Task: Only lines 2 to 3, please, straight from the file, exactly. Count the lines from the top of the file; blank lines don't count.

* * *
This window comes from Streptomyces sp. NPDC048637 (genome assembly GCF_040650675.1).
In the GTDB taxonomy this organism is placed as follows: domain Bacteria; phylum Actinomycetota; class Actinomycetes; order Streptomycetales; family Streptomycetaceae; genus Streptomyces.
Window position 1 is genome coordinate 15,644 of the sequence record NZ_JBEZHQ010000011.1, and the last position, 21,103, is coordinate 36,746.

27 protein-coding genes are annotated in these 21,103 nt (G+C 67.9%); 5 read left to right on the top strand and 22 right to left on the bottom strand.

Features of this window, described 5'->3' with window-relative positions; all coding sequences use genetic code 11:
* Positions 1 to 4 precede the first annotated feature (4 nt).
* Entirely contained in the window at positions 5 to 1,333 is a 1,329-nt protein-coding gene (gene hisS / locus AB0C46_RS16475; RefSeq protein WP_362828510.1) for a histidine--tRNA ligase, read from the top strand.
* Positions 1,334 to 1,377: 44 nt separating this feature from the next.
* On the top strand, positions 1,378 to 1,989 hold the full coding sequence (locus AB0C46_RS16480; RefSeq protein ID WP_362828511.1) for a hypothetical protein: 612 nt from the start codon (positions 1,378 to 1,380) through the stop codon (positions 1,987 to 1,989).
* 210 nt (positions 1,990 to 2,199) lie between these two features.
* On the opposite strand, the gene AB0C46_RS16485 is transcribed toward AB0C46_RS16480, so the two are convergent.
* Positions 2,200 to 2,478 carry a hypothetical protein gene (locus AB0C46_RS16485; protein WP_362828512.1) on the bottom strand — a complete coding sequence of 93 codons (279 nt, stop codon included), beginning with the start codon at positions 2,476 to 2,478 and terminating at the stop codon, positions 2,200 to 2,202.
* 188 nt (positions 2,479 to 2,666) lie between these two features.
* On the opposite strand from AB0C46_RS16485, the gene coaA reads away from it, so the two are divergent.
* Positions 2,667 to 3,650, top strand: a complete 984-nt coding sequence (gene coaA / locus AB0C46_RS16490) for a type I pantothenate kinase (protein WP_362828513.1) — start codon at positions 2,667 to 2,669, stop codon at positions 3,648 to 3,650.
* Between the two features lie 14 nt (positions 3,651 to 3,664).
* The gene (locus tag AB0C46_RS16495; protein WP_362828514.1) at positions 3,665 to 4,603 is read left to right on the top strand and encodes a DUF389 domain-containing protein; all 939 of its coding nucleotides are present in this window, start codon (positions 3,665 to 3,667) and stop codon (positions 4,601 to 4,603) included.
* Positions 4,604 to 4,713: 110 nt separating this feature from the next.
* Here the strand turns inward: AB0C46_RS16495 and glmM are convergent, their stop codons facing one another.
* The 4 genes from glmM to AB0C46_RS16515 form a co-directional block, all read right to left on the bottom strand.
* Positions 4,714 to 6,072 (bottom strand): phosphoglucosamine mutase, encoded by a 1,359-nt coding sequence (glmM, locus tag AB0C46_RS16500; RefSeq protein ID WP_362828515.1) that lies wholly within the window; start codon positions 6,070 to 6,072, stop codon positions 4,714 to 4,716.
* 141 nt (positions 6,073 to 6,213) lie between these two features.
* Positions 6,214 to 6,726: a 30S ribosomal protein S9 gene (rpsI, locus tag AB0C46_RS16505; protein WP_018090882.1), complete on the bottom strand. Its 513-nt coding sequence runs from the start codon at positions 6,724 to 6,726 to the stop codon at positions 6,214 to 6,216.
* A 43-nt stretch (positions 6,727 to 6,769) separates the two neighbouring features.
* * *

In the GTDB taxonomy this organism is placed as follows: domain Bacteria; phylum Actinomycetota; class Actinomycetes; order Streptomycetales; family Streptomycetaceae; genus Streptomyces.
Window position 1 is genome coordinate 15,644 of the sequence record NZ_JBEZHQ010000011.1, and the last position, 21,103, is coordinate 36,746.